The exhibition opened over the weekend. It will continue through the end of 2022.

I live in downtown San Diego and love to walk around with my camera! You can follow Cool San Diego Sights via Facebook or Twitter!

Japanese spiritual dolls exhibit in Balboa Park.

I’d never heard of the expression “spiritual dolls” until I visited Balboa Park last weekend.

KOKORO NO KATACHI | Image of the Heart is an exhibition of spiritual dolls at the Japanese Friendship Garden. It features the work of Kimiko Koyanagi and Michiko Stone, artists who combine traditional Japanese doll-making with contemporary art.

The two sisters are third-generation ningyo doll-makers, descendants of the Japanese Doll-Making Muraoka Family of Tokyo. Their work has been exhibited internationally.

The dolls on display are beautiful in their simplicity. The sculptural figures appear serene, pure of spirit, almost angelic.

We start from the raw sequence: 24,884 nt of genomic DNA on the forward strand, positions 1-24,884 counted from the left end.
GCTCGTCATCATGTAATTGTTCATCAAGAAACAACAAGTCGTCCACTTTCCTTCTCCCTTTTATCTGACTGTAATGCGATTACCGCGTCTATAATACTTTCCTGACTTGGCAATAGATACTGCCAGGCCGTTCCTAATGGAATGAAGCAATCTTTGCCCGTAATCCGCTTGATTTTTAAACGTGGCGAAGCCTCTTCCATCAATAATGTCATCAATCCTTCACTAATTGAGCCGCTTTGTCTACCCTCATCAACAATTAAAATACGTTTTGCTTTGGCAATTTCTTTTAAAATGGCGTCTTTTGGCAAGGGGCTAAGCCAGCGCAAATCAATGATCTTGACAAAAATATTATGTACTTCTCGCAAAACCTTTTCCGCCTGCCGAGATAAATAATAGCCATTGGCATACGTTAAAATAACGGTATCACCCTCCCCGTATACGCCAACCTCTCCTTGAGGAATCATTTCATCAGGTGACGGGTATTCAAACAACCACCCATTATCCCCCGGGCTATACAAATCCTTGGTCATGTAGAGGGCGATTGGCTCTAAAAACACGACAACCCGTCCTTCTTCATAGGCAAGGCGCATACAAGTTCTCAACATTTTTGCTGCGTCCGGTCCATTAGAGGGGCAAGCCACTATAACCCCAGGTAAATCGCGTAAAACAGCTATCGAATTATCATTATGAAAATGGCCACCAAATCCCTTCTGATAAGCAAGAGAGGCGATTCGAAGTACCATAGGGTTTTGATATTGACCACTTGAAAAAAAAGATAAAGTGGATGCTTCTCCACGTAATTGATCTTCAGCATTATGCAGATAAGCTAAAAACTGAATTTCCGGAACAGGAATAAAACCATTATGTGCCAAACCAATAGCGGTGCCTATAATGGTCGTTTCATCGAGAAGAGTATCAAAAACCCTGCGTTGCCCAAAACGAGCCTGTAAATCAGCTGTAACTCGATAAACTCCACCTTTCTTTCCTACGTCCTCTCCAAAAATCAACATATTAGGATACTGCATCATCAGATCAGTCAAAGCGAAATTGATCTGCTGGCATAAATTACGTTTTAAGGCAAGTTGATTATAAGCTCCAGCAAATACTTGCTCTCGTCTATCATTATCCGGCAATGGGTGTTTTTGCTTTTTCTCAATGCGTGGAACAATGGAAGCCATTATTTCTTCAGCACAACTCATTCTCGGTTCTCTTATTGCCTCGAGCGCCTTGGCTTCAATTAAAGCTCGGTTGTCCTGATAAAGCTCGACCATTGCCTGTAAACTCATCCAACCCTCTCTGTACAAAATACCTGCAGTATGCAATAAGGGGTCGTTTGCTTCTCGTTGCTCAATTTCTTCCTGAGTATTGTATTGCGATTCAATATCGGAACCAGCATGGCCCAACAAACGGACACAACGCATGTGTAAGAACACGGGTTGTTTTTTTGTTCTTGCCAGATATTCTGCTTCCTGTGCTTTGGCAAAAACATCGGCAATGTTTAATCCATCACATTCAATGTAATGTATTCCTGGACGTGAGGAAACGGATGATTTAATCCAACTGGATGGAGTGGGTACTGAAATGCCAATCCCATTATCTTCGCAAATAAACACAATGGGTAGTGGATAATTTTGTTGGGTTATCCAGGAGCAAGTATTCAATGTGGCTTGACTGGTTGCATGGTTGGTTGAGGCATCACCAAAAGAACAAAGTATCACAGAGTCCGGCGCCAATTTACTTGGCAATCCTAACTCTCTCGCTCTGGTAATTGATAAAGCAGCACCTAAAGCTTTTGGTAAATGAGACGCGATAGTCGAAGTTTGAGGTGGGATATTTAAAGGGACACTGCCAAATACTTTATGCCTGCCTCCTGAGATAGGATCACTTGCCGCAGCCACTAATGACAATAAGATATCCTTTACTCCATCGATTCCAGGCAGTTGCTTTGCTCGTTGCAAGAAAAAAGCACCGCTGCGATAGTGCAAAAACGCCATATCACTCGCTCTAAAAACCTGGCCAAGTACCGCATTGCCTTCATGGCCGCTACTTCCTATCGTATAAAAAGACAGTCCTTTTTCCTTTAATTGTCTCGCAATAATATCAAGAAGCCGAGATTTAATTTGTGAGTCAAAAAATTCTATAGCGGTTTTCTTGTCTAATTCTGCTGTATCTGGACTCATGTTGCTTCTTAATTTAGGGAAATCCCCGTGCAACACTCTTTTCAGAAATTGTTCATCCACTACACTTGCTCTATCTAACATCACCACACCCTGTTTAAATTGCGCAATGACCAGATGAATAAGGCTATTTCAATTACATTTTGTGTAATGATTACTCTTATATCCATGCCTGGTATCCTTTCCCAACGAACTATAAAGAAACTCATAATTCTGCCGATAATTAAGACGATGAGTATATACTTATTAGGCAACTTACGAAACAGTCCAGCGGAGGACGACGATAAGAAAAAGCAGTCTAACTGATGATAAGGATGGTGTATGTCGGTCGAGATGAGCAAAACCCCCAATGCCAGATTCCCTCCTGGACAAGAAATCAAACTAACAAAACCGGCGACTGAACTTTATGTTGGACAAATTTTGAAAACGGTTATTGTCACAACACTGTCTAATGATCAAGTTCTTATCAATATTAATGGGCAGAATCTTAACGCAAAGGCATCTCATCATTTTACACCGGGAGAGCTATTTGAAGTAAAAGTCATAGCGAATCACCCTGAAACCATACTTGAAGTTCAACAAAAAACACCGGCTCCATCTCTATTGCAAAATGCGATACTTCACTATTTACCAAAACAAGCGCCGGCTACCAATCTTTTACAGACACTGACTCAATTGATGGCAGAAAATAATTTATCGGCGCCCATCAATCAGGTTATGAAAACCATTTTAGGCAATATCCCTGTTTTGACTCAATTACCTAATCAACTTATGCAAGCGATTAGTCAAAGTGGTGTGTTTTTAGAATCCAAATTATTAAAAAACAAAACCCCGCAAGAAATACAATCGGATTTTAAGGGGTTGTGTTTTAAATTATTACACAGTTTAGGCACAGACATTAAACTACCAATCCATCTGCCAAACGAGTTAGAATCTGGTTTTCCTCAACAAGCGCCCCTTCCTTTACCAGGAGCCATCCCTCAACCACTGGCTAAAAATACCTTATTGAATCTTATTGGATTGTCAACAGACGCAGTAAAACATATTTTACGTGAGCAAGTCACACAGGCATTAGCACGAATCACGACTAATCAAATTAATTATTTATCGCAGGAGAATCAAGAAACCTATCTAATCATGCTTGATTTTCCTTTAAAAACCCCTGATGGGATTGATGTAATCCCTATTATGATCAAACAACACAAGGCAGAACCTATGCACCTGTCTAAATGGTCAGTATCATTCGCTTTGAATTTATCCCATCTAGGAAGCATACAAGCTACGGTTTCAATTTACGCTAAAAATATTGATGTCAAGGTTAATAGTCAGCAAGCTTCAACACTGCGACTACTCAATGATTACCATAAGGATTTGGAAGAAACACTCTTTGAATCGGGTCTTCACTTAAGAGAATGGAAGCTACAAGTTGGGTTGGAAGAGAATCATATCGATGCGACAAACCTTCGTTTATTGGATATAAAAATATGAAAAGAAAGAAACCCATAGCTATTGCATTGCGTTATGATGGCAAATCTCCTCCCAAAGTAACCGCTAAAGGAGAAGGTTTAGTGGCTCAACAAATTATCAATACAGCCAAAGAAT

According to the JFG website’s description, these dolls are meant to be poetic. They convey deep emotion and philosophical meaning.

Many of the spiritual dolls are thin and elongated. To me their soft forms seem to have emerged from inside growing wood, or bone, or from living beams of light.

One fascinating display shows the many steps taken to make these unique dolls. If you’re a crafty person, you certainly want to see this!

Image of the Heart can be experienced in person inside the Exhibit Hall at the Japanese Friendship Garden through October 30, 2022.

I live in downtown San Diego and love to walk around with my camera! You can follow Cool San Diego Sights via Facebook or Twitter!

A walk in the Edwards Sculpture Garden in La Jolla.

There’s a sculpture garden open to the public in La Jolla that’s very easy to miss.

Large numbers of tourists, walking along the Pacific Ocean, south of Children’s Pool near Cuvier Park, pass this sculpture garden without even realizing it.